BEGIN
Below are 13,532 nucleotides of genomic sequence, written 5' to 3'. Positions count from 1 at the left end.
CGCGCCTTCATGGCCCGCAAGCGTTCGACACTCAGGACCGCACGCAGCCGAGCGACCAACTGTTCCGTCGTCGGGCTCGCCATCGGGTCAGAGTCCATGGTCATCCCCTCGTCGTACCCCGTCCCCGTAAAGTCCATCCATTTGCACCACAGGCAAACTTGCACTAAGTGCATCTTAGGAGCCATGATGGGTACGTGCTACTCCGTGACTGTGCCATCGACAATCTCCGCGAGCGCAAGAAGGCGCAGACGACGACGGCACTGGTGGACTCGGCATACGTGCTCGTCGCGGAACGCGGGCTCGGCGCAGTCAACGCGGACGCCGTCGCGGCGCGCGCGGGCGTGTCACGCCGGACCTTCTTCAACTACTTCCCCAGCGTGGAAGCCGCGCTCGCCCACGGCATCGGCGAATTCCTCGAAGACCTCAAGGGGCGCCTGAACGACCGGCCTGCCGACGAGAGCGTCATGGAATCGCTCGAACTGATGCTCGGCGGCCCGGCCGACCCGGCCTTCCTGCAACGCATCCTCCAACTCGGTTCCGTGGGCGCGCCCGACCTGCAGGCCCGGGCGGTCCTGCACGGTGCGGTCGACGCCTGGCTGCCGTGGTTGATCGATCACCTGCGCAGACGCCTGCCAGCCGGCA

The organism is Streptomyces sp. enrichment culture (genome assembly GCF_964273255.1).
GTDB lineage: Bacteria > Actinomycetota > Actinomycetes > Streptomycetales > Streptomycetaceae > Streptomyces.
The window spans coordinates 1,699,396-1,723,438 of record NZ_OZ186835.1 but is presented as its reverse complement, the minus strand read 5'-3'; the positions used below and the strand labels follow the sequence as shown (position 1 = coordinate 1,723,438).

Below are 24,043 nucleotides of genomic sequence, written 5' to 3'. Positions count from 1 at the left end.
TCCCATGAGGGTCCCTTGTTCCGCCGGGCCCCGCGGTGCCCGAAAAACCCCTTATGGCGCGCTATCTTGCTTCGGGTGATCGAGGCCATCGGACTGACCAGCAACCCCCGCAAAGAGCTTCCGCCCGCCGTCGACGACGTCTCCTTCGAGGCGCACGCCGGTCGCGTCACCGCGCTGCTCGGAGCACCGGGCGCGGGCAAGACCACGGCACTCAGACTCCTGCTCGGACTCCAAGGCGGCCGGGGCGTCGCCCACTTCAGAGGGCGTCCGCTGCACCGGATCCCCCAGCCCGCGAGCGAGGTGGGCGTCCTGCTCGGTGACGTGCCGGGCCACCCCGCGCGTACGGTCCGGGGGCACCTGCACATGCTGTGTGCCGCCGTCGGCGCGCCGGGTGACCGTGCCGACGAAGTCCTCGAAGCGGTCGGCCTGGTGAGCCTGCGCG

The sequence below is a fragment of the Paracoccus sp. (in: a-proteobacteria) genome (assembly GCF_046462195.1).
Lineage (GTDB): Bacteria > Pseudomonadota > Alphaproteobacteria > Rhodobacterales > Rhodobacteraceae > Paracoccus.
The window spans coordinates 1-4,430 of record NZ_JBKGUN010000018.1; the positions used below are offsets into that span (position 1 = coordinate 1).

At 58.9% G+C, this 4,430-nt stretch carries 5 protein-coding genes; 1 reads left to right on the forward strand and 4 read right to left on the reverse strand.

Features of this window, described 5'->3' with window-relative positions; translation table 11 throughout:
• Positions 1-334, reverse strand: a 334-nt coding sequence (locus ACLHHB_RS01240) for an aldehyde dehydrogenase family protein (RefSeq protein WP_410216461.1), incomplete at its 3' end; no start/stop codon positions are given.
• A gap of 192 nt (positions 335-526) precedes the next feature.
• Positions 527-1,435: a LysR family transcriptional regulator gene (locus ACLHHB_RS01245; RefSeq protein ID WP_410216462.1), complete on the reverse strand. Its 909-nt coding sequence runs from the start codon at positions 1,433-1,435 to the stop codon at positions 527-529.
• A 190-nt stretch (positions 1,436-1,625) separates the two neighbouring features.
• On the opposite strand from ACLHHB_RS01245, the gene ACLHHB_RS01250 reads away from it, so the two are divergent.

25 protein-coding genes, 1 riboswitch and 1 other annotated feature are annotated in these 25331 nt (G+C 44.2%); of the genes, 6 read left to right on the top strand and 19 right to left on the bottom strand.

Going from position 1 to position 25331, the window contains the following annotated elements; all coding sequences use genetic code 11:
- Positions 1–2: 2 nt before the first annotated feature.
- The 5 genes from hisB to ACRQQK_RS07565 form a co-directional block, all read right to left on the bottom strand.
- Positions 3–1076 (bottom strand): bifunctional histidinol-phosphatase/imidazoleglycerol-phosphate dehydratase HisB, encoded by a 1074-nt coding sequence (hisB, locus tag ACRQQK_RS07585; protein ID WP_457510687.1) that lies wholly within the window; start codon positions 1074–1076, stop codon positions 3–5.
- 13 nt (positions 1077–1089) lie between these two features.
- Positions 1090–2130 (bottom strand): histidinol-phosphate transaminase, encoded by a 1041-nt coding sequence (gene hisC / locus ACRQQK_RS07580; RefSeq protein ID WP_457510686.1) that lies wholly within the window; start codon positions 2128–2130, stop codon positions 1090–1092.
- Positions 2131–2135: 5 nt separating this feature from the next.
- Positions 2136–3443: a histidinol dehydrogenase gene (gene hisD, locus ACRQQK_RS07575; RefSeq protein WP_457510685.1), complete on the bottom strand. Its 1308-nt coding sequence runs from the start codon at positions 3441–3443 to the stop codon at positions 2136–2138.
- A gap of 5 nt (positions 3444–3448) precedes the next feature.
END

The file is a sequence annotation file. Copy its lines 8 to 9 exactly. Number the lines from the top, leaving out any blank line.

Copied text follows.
The sequence below is a fragment of the Paracoccus sp. (in: a-proteobacteria) genome (assembly GCF_046462195.1).
Lineage (GTDB): Bacteria > Pseudomonadota > Alphaproteobacteria > Rhodobacterales > Rhodobacteraceae > Paracoccus.